Five young entrepreneurs walk into a room. None of them have ever met before. They have 24 hours to brainstorm, design, program and implement a unique web application or business – and then introduce it to the world.
It’s no joke. It’s the formula that defined the latest StartupCamp event which unfolded in Sydney the weekend of 8-10 October. Not much sleep was had over the weekend, but in the end each group’s perseverance paid off: the ten participating teams now represent ten brand new businesses.
The camp was hosted by two startup specialists, Bart Jellema of Startup Australia and Patrick Driessen of Seed Accelerator. Kicking off at 6PM Friday, it was the fourth Australian StartupCamp and, with fifty participants, the largest event yet.
“The commitment and energy of these young people is truly amazing,” said Mr. Jellema. “They worked through the night and were still excited and working in the morning.”
The teams started their projects from scratch: idea creation exercises, idea presentations and negotiations within the teams to decide which new idea each team would select.
By 11 o’clock, all teams had to settle on a single business idea and start developing and designing their new website and application, while shaping the business model. A wide range of draft presentations and exercises followed in which Jellema and Driessen guided the teams in improving their business models and designs.
Less than 24 hours later, the coding for each web venture finished up and the teams showed off the fruits of their sleep-deprived labour at the launch party.
So what are Sydney’s brightest young business minds capable of producing in such a short time? Here’s a look at a few of the sites they created.
DateRate: feedback for improving your dating luck
“Ever had a date you thought went well, only not to get a call back? Not knowing what you’re doing ‘wrong’ can be a frustrating experience, because it feels so unmanageable,” said team member Helen H. These frustrations inspired her group to create daterate.com.au, an application that allows for honest, constructive and anonymous feedback from dates.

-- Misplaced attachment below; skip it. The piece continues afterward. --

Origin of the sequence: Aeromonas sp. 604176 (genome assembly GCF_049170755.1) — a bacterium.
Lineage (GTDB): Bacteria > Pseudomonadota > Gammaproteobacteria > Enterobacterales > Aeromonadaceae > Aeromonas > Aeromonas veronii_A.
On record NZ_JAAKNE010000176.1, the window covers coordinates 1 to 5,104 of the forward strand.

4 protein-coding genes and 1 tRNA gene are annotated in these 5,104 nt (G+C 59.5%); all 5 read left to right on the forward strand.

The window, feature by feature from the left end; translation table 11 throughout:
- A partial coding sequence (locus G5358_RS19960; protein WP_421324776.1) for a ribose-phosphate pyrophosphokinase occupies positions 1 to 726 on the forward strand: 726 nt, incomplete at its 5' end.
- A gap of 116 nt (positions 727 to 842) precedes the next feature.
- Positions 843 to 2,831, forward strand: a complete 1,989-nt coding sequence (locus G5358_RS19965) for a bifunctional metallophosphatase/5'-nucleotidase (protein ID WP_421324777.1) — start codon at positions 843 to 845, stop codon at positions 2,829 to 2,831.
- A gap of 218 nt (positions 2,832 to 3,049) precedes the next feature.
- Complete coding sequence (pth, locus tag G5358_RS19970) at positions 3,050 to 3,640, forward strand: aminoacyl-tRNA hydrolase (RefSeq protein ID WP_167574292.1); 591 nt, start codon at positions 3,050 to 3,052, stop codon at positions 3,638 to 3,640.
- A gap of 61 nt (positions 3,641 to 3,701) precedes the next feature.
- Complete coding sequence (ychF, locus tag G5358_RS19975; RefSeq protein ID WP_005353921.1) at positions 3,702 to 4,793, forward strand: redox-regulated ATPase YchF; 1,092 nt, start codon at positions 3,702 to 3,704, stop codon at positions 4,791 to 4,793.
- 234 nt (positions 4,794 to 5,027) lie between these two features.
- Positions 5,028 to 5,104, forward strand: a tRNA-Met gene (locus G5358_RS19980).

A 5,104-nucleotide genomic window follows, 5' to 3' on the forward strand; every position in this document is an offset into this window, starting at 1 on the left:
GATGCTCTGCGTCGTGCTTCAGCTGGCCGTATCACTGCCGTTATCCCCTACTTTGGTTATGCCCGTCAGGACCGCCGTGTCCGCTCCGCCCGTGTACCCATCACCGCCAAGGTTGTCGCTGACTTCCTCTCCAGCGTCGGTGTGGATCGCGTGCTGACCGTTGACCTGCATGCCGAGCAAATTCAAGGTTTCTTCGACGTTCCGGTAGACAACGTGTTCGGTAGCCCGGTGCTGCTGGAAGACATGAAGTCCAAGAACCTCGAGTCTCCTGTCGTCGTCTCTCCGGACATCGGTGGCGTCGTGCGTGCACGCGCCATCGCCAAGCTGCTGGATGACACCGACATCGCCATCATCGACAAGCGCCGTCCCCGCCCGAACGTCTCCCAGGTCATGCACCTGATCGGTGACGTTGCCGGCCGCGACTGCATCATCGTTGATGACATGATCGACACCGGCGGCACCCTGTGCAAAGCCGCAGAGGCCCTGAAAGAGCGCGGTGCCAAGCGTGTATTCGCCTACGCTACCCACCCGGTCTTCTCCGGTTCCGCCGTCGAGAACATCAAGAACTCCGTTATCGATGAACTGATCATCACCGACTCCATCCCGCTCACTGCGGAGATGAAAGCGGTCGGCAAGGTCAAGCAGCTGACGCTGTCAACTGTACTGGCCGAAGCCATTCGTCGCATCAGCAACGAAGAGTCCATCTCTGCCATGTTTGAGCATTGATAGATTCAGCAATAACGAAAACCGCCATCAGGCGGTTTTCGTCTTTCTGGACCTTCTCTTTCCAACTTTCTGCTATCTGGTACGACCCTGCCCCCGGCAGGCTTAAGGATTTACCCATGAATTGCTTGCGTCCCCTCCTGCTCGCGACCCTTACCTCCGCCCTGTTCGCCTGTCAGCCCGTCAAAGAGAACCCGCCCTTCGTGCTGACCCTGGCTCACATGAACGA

Users need only set up profile pages for themselves, which can be linked to their profiles on other dating and social network sites. After the date wraps up, each person can grade the other according to a set of criteria, including ‘Overall impression’, ‘Resemblance to photo’, ‘Kissing skill’ and ‘Would date again’.
The app guarantees identity protection by aggregating the data and revealing feedback after a set number of dates. “The whole process takes your date one to two minutes and they are then compensated through choices of cool and fun promotions offered by our partners,” says the team.
Registered users can also find ratings by other DateRate members to get a feel for how they come off to others, and for whether they might want to date that person too. In the sphere of social media, all is fair in love and anonymity.
DealPinch: “Stealing the deals so you don’t have to.”
What it does: DealPinch aggregates the best daily deal and discount sites in your area and sends deals to your inbox.
Sydney is awash in deal sites, including Cudo, JumpOnIt, Scoopon and Spreets, that send out weekly email alerts to customers. Since keeping up with all the deals can become an arduous task, DealPinch is designed to sort through all the deals and pick out the discounts most relevant to users, according to their selected categories of interest.
The DealPinch team is exploring ways to target “under-served demographics” – namely men. Women are the majority of deal hunters in Sydney, which may be because the majority of deal sites already target them. But the frustration can be felt on both sides, said team member Jonathan Clarke.
“I want to see some great deals for us manly men,” Clarke said. “However, at times I also want services more suitable for my girlfriend and there is currently nothing on the market that allows me to tailor my preferences.”
DealPinch “brings transparency and convenience to retail customers of deal sites,” said Mr. Driessen of Seed Accelerator, as well as “a new marketing opportunity for the operators of these sites.” He added his endorsement: “I am really excited about DealPinch for a number of reasons and I think it has the potential to change the game in this market.”
GradeGa.me: It’s academic
Entrepreneur Seth Priebatsch says, “School is a game, it’s just not a terribly well-designed game.” The team behind GradeGa.me took this attitude as the purpose behind their app: to make academic competition fun again.
With GradeGa.me, students upload and rank their transcripts against their peers and compete with friends. The team believes that by tapping into their competitive nature, students will heighten their efforts.